Sanditon (2019) s01e03 Episode Script

Episode 3

Show some mercy, it is rudely early! I told you he'd still be here.
Oh, for shame.
Look at the state of him, Babbers.
A wretched sight indeed.
Is that not what Miss Heywood said when she ran into you by the cove? I should never have told you.
If you hadn't forced that fifth bottle Well, never mind that now, old friend.
You need to have a shave, get some devilled kidneys down you.
We're leaving.
Good morning, Charlotte.
Oh.
Good morning.
Did you enjoy your walk yesterday? I didn't hear you come in.
Yes.
Er No, I, erm I went down to the beach to gather shells and time ran away with me.
Anything impressive catch your eye? Shell-wise.
Oh, er No, I came back empty-handed.
How disappointing.
I told you explicitly that we had to go back to London.
Dammit, Sidney.
Did my words mean nothing to you? I cannot force them to stay, Tom.
How am I to fill these empty houses, Sidney? I confess, I am relying Charlotte? There it is! Miss Heywood.
Always popping up when least expected.
I'll leave you to it, gentlemen.
Mm-hm.
Look, the fact of the matter is, there is simply not enough to tempt them here.
They need more They need more entertainment.
Sidney I'm sorry, Tom.
I'm sorry.
But we leave this morning.
I'm sorry Mr Parker was unable to join us.
Tom used to have all the time in the world for the children.
I'm sure he will again.
Once things have settled down a bit.
And when will that be, I wonder? Once the terrace is finished? Once every last house is let? Sometimes I fear he'll just keep adding and obsessing until one day he drops down dead with the plans still clutched in his hand.
I wish there were more I could do to help.
I'm afraid my husband, like most men, is reluctant to accept help from anyone.
At least you must never let him catch you in the act.
Hello, Jenny.
Wickens, I will need our coach and my hat right away.
Where are you going? You shall see soon enough, my dear.
- How long will you be gone? - As long as it takes.
But if it succeeds, I think I may have just hit upon the perfect means to draw people to Sanditon.
Come, Wickens.
And the Lord God said, "It is not good that man should be alone.
"I will make him an help meet.
" And who was that help meet? Eve, Mr Hankins.
Eve.
Very good, Miss Beaufort.
The mother of us all.
But who else was there? The serpent.
He tempted Eve, didn't he? He tempted her to do something she was forbidden to do.
And she couldn't resist, could she? Ah, young women, sadly, often find it very hard to resist temptation.
And what's so bad about eating an apple? Well, because this apple was a special apple from the Tree of Knowledge, and God had forbidden Adam and Eve to eat the apples from that tree.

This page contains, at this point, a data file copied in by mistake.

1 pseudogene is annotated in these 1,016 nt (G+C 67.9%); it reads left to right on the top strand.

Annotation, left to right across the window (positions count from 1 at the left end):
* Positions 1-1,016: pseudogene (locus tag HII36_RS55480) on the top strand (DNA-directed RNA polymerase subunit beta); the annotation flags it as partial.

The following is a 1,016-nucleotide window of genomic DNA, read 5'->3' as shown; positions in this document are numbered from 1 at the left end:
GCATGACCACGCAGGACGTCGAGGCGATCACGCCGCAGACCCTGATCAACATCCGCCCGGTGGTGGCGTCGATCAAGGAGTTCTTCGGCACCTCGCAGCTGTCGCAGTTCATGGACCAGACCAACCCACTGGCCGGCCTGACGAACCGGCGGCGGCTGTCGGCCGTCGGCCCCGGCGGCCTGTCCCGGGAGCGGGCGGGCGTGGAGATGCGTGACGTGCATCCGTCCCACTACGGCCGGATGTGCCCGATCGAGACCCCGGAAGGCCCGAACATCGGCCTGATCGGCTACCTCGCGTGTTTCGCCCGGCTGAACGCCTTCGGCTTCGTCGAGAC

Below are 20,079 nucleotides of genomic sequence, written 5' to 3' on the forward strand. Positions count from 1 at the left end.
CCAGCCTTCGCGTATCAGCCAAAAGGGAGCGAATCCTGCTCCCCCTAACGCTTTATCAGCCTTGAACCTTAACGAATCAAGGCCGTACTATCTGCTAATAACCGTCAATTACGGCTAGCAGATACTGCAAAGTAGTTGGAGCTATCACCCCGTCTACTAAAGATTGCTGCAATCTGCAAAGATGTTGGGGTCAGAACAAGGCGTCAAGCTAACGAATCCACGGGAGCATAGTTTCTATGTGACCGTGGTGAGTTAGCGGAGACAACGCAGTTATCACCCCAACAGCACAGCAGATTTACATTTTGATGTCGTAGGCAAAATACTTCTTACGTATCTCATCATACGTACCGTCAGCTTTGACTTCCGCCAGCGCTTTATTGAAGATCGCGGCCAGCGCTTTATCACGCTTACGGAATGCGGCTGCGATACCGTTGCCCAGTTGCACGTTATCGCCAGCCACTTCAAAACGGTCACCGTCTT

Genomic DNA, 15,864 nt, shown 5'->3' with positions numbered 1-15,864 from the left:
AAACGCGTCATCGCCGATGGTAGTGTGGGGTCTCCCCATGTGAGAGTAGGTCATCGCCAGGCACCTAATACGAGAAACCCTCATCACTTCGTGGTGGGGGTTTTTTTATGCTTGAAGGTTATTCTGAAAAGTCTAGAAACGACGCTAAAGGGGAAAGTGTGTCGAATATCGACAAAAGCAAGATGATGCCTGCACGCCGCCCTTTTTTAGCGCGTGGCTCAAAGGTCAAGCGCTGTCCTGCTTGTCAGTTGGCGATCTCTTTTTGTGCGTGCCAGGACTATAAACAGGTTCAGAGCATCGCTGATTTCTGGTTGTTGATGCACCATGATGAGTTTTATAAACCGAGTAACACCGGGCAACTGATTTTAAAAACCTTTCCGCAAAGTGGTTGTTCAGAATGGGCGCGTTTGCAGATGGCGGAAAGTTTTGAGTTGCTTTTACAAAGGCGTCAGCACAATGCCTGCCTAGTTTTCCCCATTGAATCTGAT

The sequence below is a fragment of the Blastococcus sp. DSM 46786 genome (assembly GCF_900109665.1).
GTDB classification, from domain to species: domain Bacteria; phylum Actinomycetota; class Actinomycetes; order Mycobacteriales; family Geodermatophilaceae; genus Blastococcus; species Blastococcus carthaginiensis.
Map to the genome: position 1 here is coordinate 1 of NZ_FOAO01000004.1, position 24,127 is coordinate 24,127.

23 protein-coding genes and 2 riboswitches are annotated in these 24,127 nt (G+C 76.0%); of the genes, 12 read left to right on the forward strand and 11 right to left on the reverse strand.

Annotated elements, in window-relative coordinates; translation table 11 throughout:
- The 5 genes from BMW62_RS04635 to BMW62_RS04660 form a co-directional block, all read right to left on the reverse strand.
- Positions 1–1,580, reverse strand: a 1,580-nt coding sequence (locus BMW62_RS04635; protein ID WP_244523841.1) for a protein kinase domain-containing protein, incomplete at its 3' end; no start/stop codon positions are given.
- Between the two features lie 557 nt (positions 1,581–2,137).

Why? Well, because he is God.
And we do not question God.
Do we, Mrs Griffiths? Certainly not, Mr Hankins.
Erm, perhaps it is time for you to show us your work, ladies.
Ah.
And? I thought the sea was a bit dreary, so I used my imagination.
Just Just turn away, girls.
Turn away until Mr Hankins has removed this obscenity.
Please! Mr Hankins! Er yes.
Of course.
Your guardian will be hearing about this, Georgiana! Oh, Mr Stringer.
Morning, miss.
I've come to see Mr Parker.
You've just missed him, I'm afraid.
I cannot even tell you when he'll be back.
Or indeed where he's gone.
Aye.
Sounds like him.
Might I be able to help? Thank you, miss, but I really need to speak with Mr Parker himself.
I'll try again later.
Well? Apparently my ward grows more feral by the hour.
You'll have to go ahead without me.
I'll get the coach tomorrow.
For God's sake, man.
It's as bad as having a bastard.
But slightly less fun to come by, I should think.
One more try.
Here comes your wealthy admirer.
Not wealthy enough to make him bearable.
What's wrong with him? Nothing.
It's just only one man in the world holds any interest of that kind for me.
Unfortunately.
Sir Edward.
Lord Babington.
Miss Denham.
I'll leave you together.
I came to say I'm leaving Sanditon today.
I shall try to bear your absence with equanimity.
Ha.
May I be permitted to write to you? If you wish to waste your time.
Then I shall.
Babington, why do you persist when you are treated with so little civility? Perhaps it's the fascination of what's difficult.
All I know is the more I see you .
.
and the more nonchalantly you reject my advances .
.
the more intense my desire for you grows.
Well spoken.
But to no avail.
No joy there, Babbers? Mm.
You might as well howl at the moon.
"Wilful, rude and obstreperous.
" What do you have to say for yourself? Just that this place is driving me to distraction.
It's like a prison Do you really think I enjoy this, Georgiana? I have many demands on my time and I would rather be free of this one, but like it or not, I am your guardian until you turn 21.
And seeing as that's still two years away Is something ailing you? Yes, something is ailing me.
You are.
Georgiana? Visitor.
Another one.
Mrs Griffiths! I need a word.
Miss Heywood.
It seems I cannot escape you.
I was just leaving.
He thinks you're a bad influence, you know.
As if there could be any greater incentive for us to be friends.